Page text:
Rule No. 39.

Those houses which behold not the ascendant, signify occult or obscure places and these houses are the 12th, 8th & 6th.

As expected, Lilly mentions the Twelfth house and the Eighth house of Scorpio, but he also unexpectedly mentions the Sixth house. Something he hardly ever mentions in Christian Astrology. However, Lily does give the manner of Mercury as “… a searcher into all kinds of mysteries and learning … “ [5].

I have to admit the evidence I have submitted above is not as much as I would have liked, but I feel it is of sufficient weight to at least give other astrologers food for thought.


Those of you who have been following this theory of mine may have spotted a slight fly in this particular theoretical ointment. As you may rightly point out, the First house is also below the ascendant/descendant line. How you may ask, can our own self be secret?

Again I go back to first principles, in A Student’s Textbook of Astrology, Vivian Robson states “The rising sign describes the native’s outlook on the world and the side of his character that is most in evidence.” That is the immediate image that other people first see, but is it our true self they see? No it is not. Our true self is our Sun sign, and as Robson goes on to say about the Sun, that it shows “the deeper and inner side of his character.” As we all learn in life, “never judge a book by its cover.”

The fundamental problem is that we are never aware of how others see us. Trying to understand how others view us is a fundamental “secret” that most of us ask. It’s the hidden view of ourselves that we ourselves are unable to see and is the reason why the First house is below the ascendant/descendant line. Let us not forget, one of the hardest things for us to do is to see ourselves as others see us.


So ends my little theory on the secret world of the Sixth house. I would appreciate any feedback from fellow astrologers on this, either for or against, so that I can either work on it in more detail or lay it to rest (if my Scorpio/Mars will let me!).

Reference Notes

[1] Whilst we astrologers may be tempted to erect a chart for when Julius Caesar was assassinated, it is not quite as simple as it may at first appear. Due to the inconsistent way that the Romans managed their calendar, academics even today argue over trying to relate the day in question to our own calendar system. This is my own stab at the problem so to speak; the day in question was 15 March (Ides of March) but the calendar system that was in use then was not exactly the same Julian calendar named after the man in question. So, was Julius Caesar assassinated on 15 March 44 BC? The answer is Yes, and No. Yes, because we do have a 15 March on our calendar today and No, because it’s not the same 15 March as the calendar used in Julius’s day. Then the season that contained the Ides of March was spring, whereas today it’s winter. Julius Caesar was assassinated 15 days into his spring (spring in the first-century BC began on March 1). As spring for us now begins on March 21, 15 days into our spring would equate with April 5 on our computer software. (I think!)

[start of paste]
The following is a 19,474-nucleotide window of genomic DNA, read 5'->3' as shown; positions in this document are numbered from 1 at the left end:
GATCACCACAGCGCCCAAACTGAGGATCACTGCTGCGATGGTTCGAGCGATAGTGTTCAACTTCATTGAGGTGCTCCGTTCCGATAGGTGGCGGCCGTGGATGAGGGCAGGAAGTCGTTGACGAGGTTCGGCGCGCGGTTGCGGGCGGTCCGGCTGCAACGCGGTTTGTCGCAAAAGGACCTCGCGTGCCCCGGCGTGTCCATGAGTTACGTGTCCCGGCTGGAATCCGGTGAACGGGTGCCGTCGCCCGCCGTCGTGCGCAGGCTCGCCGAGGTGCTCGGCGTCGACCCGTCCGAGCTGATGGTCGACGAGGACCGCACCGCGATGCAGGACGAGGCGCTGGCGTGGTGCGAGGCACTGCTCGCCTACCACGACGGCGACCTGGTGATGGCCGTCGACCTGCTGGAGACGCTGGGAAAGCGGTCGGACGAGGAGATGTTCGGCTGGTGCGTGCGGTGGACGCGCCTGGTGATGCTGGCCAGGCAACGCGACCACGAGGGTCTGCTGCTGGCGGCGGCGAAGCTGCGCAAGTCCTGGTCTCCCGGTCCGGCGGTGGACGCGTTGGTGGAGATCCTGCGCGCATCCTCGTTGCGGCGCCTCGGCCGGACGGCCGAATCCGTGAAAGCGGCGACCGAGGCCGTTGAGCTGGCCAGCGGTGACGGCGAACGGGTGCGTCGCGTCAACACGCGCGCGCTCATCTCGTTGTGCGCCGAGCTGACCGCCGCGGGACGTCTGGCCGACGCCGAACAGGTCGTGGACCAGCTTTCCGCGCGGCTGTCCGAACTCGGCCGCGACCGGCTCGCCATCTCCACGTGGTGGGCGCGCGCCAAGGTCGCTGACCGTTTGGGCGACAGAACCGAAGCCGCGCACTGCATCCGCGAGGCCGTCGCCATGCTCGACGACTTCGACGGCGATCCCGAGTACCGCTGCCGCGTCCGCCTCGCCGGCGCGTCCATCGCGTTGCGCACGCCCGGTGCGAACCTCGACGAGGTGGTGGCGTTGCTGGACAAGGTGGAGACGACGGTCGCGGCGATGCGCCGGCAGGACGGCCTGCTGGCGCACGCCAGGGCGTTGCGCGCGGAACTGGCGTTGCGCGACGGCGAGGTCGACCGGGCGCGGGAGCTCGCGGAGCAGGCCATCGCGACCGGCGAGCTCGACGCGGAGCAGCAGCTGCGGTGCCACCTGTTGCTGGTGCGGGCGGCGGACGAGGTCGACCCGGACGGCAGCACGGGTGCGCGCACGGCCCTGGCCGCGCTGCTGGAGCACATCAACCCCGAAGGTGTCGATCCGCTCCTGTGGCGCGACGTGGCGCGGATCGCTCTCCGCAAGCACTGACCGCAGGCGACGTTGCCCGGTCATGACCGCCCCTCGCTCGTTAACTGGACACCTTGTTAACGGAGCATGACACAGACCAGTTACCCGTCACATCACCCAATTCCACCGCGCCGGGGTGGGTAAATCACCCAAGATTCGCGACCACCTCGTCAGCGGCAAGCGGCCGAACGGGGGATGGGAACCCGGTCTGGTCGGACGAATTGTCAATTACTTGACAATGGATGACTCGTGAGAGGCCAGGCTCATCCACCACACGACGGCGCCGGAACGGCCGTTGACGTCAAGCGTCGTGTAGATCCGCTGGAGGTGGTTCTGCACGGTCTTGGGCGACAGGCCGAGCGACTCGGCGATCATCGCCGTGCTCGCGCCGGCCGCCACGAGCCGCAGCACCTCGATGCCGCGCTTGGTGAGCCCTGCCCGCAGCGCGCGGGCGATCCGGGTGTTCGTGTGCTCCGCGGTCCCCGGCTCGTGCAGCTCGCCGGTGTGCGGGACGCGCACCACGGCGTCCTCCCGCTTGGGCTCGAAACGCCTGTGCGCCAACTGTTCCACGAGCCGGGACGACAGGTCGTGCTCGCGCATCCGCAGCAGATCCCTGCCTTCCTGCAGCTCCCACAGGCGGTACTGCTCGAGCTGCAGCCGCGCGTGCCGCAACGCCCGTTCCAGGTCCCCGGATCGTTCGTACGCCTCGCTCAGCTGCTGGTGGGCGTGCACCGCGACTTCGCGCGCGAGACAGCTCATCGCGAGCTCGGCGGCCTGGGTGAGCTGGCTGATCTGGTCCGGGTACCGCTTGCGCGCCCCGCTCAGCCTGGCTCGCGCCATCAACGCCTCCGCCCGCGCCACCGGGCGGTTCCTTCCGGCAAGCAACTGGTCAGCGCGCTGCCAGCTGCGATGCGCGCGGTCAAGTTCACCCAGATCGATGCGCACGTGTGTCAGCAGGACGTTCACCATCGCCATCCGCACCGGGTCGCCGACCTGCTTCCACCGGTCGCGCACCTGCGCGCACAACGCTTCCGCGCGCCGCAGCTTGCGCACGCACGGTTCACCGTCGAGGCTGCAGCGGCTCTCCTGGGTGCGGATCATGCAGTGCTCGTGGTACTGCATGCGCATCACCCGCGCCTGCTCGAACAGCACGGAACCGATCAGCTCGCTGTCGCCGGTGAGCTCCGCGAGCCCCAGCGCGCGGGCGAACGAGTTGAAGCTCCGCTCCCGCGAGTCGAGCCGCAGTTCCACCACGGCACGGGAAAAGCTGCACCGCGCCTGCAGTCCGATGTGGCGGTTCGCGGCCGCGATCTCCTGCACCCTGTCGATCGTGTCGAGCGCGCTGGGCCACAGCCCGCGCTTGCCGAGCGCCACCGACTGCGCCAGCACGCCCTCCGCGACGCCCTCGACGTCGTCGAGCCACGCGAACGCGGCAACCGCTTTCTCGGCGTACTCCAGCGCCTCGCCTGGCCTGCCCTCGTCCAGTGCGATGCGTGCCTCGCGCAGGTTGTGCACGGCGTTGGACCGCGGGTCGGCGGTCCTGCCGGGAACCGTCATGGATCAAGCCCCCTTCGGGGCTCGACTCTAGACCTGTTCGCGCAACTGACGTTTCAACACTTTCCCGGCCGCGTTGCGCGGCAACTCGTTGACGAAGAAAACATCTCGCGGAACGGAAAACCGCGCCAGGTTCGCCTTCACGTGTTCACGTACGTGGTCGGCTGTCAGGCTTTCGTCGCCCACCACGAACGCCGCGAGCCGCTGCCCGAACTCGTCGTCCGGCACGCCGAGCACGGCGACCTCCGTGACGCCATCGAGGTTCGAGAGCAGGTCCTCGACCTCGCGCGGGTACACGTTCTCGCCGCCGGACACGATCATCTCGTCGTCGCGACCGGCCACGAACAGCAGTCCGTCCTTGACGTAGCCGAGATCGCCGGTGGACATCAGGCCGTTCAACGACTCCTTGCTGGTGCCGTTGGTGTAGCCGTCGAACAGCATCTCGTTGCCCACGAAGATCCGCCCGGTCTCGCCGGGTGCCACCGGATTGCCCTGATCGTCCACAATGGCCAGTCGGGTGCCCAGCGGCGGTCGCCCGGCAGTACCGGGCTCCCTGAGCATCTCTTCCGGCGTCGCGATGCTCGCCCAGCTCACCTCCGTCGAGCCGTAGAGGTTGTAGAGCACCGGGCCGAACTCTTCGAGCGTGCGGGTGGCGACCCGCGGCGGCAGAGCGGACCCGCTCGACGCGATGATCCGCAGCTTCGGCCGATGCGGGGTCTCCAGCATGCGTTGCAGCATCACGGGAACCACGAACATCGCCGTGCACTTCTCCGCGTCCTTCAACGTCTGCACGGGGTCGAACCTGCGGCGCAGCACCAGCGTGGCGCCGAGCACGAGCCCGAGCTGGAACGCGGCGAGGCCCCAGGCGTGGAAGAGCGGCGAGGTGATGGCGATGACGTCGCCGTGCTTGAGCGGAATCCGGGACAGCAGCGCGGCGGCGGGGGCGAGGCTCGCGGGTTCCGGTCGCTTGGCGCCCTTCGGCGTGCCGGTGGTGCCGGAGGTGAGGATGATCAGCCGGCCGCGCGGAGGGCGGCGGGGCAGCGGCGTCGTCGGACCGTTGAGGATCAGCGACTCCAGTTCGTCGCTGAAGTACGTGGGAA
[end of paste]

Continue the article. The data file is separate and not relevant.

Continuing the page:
[2] The logic of this is not new. Like other astrologers I liken the zodiac to a journey from the first house (where you are born) to the twelfth (where you die), after which you start all over again in the next life. Traditionally the Fourth house is considered the house of your death.

I believe this is due to a person being firmly set in their lifestyle by the time they have reached this house, i.e., there’s no going back; you have already carved out your destiny in this life.

[3] What we believe took place during the Elysian mysteries is controversial. Scholars, academics and laymen alike from the time of the mysteries till today still argue over it. There is little to go on and what does exist is open to interpretation. What I have written here is just about the bare bones of what is generally not in dispute.

[4] WM. Eldon Sergeant, President of the Theosophical Society, 1885.

[5] Christian Astrology, Page 77.

Richard Hinckley Allen tells of an amusing reference made by Boteler in his book Hudibras:

Cardan believ’d great states depend

Upon the tip o’th’ Bear’s tail’s end;

That, as she wisk’d it t’wards the Sun,

Strew’d mighty empires up and down;

Which others say must needs be false,

Because your true bears have no tails.

Alessandro Manzoni’s novel I Promessi Sposi portrays a pedantic scholar of the obsolete, Don Ferrante, as a great admirer of Cardan. Significantly, he values him only for his superstitious and astrological writings; his scientific writings are dismissed because they contradict Aristotle, but excused on the ground that the author of the astrological works deserves to be listened to even when he is wrong.


John S Dawson BSc lives in the UK and works as a technical author for a major aerospace company. He has studied astrology for over twenty-five years. His main interest is in researching what part astrologers played in the politics of the late medieval and early modern eras, in particular during the Wars of the Roses and the English Civil War. Past ISAR VP for the UK, former board member of the AAGB, present Publicity officer for the Northern Lights Astrological Society in Blackpool, England. He has organized astrological conferences and events, wrote a number of articles for the AAGB Journal, ISAR Journal and a number of other publications. He can be contacted at or via Facebook.